In this case, don’t worry. If the plant becomes too leggy, consider trimming back the main stem to promote new growth and bushiness.

Cold Draft

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The Spruce / Krystal Slagle

Cold drafts on tropical plants will often cause the leaves to turn yellow and drop.   This is different from short periods of exposure to intense cold, which will cause outright browning on the foliage or pale, transparent spots to appear between veins.

If your plant is near an air-conditioner vent in summer or a drafty window in winter, move it to a less turbulent place. Keep an eye on it to see if the yellow leaves spread any further. It’s also a good idea to mist tropicals that you’re overwintering to increase the humidity.

Lack of Light

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Plants that receive too little light will often start to yellow on the lower leaves before those leaves drop. If this is your issue, there is a clue that you can look for.

A plant that is yellowing from a lack of light will typically yellow on the side that is away from the light source. The leaves near the window, for instance, are getting all the light and blocking the opposite side. A great way to remedy this is to turn the pot a bit once a week, so all sides have access to natural light.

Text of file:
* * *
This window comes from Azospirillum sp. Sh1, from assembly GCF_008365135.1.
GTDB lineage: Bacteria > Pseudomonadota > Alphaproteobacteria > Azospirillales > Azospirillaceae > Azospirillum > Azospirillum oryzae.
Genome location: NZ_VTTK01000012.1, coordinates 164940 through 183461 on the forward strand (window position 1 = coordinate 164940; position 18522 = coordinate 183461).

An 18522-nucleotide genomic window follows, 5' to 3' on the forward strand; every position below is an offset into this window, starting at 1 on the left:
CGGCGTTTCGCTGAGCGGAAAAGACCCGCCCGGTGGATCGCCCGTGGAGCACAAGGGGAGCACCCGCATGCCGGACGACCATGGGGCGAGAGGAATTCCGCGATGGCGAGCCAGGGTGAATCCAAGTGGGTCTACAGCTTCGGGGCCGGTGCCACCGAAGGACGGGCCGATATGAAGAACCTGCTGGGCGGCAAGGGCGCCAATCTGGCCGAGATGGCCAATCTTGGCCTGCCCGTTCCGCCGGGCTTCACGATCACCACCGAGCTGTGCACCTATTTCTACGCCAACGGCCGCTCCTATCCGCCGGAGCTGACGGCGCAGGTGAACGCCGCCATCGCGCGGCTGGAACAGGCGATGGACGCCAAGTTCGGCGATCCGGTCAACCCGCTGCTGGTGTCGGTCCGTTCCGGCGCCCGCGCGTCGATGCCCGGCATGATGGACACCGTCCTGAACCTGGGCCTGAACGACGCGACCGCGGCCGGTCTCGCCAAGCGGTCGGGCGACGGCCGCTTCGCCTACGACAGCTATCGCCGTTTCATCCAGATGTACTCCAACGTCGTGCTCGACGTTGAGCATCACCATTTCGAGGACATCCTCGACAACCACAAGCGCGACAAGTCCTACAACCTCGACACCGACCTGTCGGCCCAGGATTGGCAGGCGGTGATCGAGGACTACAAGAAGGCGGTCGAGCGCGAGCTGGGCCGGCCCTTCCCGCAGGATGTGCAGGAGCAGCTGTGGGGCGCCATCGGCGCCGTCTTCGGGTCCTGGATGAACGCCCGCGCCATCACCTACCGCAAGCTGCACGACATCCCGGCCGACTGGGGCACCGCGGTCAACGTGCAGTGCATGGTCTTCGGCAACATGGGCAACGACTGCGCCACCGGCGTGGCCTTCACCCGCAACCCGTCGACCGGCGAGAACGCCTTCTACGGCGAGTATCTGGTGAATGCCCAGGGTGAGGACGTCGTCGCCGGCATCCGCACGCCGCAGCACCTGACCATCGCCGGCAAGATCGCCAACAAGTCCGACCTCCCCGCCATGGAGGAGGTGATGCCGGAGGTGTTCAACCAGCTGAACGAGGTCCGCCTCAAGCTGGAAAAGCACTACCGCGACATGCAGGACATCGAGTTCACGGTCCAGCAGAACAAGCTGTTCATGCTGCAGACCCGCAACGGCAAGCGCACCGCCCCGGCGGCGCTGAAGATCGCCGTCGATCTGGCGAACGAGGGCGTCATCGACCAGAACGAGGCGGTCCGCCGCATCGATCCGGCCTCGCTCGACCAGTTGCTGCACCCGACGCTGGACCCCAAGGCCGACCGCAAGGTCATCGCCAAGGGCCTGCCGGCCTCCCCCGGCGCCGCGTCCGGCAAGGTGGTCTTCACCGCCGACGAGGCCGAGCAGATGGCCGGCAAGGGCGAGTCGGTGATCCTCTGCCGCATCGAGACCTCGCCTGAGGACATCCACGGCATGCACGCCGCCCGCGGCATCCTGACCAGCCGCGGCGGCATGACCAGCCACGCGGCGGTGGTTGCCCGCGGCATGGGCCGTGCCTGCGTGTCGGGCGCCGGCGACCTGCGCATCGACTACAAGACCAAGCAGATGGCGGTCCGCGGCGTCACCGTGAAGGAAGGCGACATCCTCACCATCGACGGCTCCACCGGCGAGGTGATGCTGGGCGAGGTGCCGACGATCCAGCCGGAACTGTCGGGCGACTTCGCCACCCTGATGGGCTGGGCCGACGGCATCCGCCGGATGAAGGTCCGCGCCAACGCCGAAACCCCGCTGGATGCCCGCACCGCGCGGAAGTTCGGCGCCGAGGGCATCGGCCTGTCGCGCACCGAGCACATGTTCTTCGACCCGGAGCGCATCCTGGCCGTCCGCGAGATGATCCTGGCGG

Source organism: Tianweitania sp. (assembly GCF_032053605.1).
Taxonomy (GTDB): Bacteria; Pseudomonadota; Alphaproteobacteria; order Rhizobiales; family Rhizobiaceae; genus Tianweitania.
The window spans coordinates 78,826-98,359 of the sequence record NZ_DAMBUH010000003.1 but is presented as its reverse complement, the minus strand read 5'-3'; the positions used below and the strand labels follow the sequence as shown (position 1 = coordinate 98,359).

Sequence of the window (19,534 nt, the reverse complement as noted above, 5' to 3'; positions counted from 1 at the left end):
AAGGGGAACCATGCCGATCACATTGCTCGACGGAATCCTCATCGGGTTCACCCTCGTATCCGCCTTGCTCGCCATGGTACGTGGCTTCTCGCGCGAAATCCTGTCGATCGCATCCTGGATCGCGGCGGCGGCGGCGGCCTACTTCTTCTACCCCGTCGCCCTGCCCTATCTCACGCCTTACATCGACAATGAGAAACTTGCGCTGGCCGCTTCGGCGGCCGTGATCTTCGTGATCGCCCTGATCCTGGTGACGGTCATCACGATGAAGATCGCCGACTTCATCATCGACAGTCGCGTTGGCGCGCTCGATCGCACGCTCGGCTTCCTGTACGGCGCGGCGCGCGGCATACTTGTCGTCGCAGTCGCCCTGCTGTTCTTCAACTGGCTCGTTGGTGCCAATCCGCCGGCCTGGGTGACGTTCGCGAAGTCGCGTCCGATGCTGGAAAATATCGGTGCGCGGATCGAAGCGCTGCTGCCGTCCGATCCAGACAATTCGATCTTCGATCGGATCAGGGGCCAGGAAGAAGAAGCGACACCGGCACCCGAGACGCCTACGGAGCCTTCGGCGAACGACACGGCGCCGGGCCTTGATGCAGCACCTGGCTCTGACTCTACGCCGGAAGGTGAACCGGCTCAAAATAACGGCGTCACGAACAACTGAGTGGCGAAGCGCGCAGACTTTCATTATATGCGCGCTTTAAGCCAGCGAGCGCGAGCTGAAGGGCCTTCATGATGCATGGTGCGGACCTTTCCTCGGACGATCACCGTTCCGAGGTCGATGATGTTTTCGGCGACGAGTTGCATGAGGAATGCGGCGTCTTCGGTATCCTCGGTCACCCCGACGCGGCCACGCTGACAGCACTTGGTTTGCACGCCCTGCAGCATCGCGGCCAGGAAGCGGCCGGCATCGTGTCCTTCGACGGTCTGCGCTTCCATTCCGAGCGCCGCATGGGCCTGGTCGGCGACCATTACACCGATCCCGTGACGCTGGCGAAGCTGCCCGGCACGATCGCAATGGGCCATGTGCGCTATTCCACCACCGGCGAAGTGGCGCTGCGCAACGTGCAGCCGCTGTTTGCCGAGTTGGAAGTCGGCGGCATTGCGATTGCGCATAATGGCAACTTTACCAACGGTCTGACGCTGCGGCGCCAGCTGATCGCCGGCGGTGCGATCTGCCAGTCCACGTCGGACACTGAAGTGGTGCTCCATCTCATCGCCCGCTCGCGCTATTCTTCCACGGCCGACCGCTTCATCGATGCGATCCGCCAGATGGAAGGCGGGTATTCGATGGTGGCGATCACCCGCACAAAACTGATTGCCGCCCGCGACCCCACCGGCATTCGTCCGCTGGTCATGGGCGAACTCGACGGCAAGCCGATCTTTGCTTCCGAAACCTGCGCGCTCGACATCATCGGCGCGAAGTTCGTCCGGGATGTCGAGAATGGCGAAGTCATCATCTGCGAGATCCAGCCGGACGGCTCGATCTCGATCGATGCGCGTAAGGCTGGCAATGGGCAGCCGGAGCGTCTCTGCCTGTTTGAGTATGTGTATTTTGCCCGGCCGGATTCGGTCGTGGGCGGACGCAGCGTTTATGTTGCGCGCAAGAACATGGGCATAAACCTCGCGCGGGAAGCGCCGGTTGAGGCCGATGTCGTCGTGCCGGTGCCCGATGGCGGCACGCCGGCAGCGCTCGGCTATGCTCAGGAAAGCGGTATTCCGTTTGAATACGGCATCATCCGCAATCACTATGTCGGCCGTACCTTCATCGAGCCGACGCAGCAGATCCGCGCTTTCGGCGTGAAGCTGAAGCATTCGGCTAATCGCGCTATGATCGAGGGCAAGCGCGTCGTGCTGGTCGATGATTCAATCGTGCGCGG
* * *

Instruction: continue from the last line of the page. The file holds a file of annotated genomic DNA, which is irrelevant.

If this is the case, move the plant to a sunnier location and see how it does. If window light is tough to come by in your home—especially in winter—you might need to rig up an artificial plant light or two.

Nutrient Deficiency

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Plant leaves may also turn yellow if a plant is not receiving all of the nutrients it requires. This can be caused by too much calcium in the water if you’re using hard water or by a nitrogen deficiency.  

If this is the problem, the plant’s top leaves may be the first to go yellow. In other cases, you might notice an unusual pattern to the yellowing. For instance, the veins may remain dark while the tissue between them turns yellow.